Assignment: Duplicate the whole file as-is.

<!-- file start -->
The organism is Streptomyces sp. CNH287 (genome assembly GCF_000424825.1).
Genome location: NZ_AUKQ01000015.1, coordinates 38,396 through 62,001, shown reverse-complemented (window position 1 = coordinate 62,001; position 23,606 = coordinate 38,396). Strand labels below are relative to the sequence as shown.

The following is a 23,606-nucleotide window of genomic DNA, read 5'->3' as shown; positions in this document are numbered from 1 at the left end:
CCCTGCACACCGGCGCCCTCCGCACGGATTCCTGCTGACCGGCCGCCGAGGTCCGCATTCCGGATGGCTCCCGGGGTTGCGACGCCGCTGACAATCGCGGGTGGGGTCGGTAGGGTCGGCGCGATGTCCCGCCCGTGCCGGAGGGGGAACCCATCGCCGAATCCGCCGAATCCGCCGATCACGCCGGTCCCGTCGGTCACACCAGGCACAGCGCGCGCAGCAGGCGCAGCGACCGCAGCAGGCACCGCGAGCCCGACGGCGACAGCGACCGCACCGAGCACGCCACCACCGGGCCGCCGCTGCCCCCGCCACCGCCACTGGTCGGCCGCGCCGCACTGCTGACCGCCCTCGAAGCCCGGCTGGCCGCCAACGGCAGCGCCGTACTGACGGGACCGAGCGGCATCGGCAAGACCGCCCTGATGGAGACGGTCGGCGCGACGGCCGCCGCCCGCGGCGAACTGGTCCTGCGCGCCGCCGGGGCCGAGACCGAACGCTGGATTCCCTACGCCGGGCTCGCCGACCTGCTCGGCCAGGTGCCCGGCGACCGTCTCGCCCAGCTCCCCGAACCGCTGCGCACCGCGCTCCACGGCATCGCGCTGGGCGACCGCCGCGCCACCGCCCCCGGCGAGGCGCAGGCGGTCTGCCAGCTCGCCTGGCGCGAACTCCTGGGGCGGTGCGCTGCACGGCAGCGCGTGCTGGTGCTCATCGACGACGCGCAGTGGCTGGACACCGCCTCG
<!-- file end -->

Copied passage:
The organism is Streptomyces sp. CNH287 (genome assembly GCF_000424825.1).
Genome location: NZ_AUKQ01000015.1, coordinates 38,396 through 62,001, shown reverse-complemented (window position 1 = coordinate 62,001; position 23,606 = coordinate 38,396). Strand labels below are relative to the sequence as shown.

The following is a 23,606-nucleotide window of genomic DNA, read 5'->3' as shown; positions in this document are numbered from 1 at the left end:
CCCTGCACACCGGCGCCCTCCGCACGGATTCCTGCTGACCGGCCGCCGAGGTCCGCATTCCGGATGGCTCCCGGGGTTGCGACGCCGCTGACAATCGCGGGTGGGGTCGGTAGGGTCGGCGCGATGTCCCGCCCGTGCCGGAGGGGGAACCCATCGCCGAATCCGCCGAATCCGCCGATCACGCCGGTCCCGTCGGTCACACCAGGCACAGCGCGCGCAGCAGGCGCAGCGACCGCAGCAGGCACCGCGAGCCCGACGGCGACAGCGACCGCACCGAGCACGCCACCACCGGGCCGCCGCTGCCCCCGCCACCGCCACTGGTCGGCCGCGCCGCACTGCTGACCGCCCTCGAAGCCCGGCTGGCCGCCAACGGCAGCGCCGTACTGACGGGACCGAGCGGCATCGGCAAGACCGCCCTGATGGAGACGGTCGGCGCGACGGCCGCCGCCCGCGGCGAACTGGTCCTGCGCGCCGCCGGGGCCGAGACCGAACGCTGGATTCCCTACGCCGGGCTCGCCGACCTGCTCGGCCAGGTGCCCGGCGACCGTCTCGCCCAGCTCCCCGAACCGCTGCGCACCGCGCTCCACGGCATCGCGCTGGGCGACCGCCGCGCCACCGCCCCCGGCGAGGCGCAGGCGGTCTGCCAGCTCGCCTGGCGCGAACTCCTGGGGCGGTGCGCTGCACGGCAGCGCGTGCTGGTGCTCATCGACGACGCGCAGTGGCTGGACACCGCCTCG